Polyphenolic compound extracted from blueberry can treat inflammatory bowel disease

Different plants and their products contain “bioactive” components that can reduce human diseases. Such “phytocompounds” usually contain restorative biological properties, like antioxidant, anti-cancerous, and anti-inflammatory effects.

Polyphenolic compound extracted from blueberry can treat inflammatory bowel disease
A polyphenolic compound derived from blueberry shows remarkable immunosuppressive effects and can be useful in treating Inflammatory bowel disease (IBD) Image Credit: Tokyo University of Science.

Therefore, a better understanding of how these compounds interact with the body can lead to the development of potential treatment methods against major immune diseases.

A group of scientists from Tokyo University of Science, headed by Professor Chiharu Nishiyama, has been exploring this subject for the past several years, to detect novel active components in functional foods and interpret their effects on the body.

The researchers’ efforts have now resulted in success: In their new study published in The FASEB Journal, the team discovered a polyphenolic compound known as “pterostilbene” (PSB) that has powerful immunosuppressive properties—rendering it a potential therapeutic option for chronic inflammatory diseases, such as inflammatory bowel disease (IBD).

This compound is quite analogous to another phytocompound believed to have significant medicinal effects, known as “resveratrol” (RSV).

RSV, a polyphenol, was known to have pronounced immunomodulatory and anti-inflammatory effects on animal models of colitis ulcer. Therefore, we investigated the possibility of other compounds structurally similar to RSV as a new type of treatment for IBD.”

Dr Takuya Yashiro, Study Corresponding Author, Tokyo University of Science

In patients suffering from IBD, the gastrointestinal tract lining contains long-lasting ulcers induced by chronic inflammation because of increased immune response in the body. This includes surplus production of immune system-related molecules known as “cytokines.”

In addition, two types of immune cells called “T cells” and “dendritic cells” (DCs) are also involved in this process—when an immune response takes place, DCs synthesize inflammatory cytokines and trigger T cells to initiate a defense response.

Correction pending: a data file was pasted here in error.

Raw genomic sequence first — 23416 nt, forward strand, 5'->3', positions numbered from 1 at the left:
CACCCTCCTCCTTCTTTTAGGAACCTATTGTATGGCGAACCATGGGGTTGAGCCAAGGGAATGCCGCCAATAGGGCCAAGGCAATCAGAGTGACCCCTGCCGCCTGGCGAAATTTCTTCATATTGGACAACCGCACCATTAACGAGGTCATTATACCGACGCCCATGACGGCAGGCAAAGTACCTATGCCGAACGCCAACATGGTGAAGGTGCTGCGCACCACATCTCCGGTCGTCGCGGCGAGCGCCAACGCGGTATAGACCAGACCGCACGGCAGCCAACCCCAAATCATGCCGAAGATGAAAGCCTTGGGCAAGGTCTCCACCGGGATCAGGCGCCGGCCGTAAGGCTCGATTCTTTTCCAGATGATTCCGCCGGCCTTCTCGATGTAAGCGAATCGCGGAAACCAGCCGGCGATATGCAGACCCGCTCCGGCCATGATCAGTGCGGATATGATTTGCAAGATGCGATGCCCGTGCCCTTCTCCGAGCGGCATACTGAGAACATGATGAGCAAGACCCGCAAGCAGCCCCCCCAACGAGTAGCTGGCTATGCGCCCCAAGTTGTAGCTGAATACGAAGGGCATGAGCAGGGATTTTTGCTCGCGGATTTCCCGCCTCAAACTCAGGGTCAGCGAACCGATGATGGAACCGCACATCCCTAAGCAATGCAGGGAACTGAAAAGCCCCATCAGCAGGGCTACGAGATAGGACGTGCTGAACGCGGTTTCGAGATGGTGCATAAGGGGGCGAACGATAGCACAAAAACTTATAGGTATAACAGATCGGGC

Such processes collectively form a complex route that leads to a “hyper” immune response. Therefore, to identify an effective compound that can inhibit the immune system, it was vital to test it on this population of immune cells.

Hence, to start with, the team analyzed the impacts of a series of plant-derived compounds on the proliferation of DC-mediated T cells. Their initial study led them to PSB, which exhibited more powerful immunosuppressive activity than the other candidates.

Upon closer inspection, the researchers learned that PSB treatment inhibits T cells from differentiating into Th17 and Th1 (both subtypes of T cells that increases the immune response) while enhancing their differentiation into regulatory T cells (another subtype known to suppress inflammation).

The researchers also showed that PSB treatment blocks the production of inflammatory cytokines from DCs by attenuating the DNA-binding activity of a significant transcription factor PU.1.

When the team further analyzed the PSB in mice with IBD, they observed that oral intake of PSB enhanced the IBD symptoms. Thus, the research work confirmed that PSB is a highly promising anti-inflammatory agent to combat IBD. Added to this—it is easily absorbed by the body, rendering it an ideal drug candidate.

With these latest findings, the team has ushered in novel possibilities for treating not only IBD but also other inflammatory disorders.

For disease prevention, it is important to identify the beneficial components in foods and to understand the underlying mechanism by which immune responses and homeostasis are modulated in body. Our findings showed that PSB possesses a strong immunosuppressive property, paving the way for a new, natural treatment for IBD.”

Dr Takuya Yashiro, Study Corresponding Author, Tokyo University of Science

Journal reference:

Yashiro, T., et al. (2020) Pterostilbene reduces colonic inflammation by suppressing dendritic cell activation and promoting regulatory T cell development. The FASEB Journal. doi.org/10.1096/fj.202001502R.


The opinions expressed here are the views of the writer and do not necessarily reflect the views and opinions of AZoLifeSciences.
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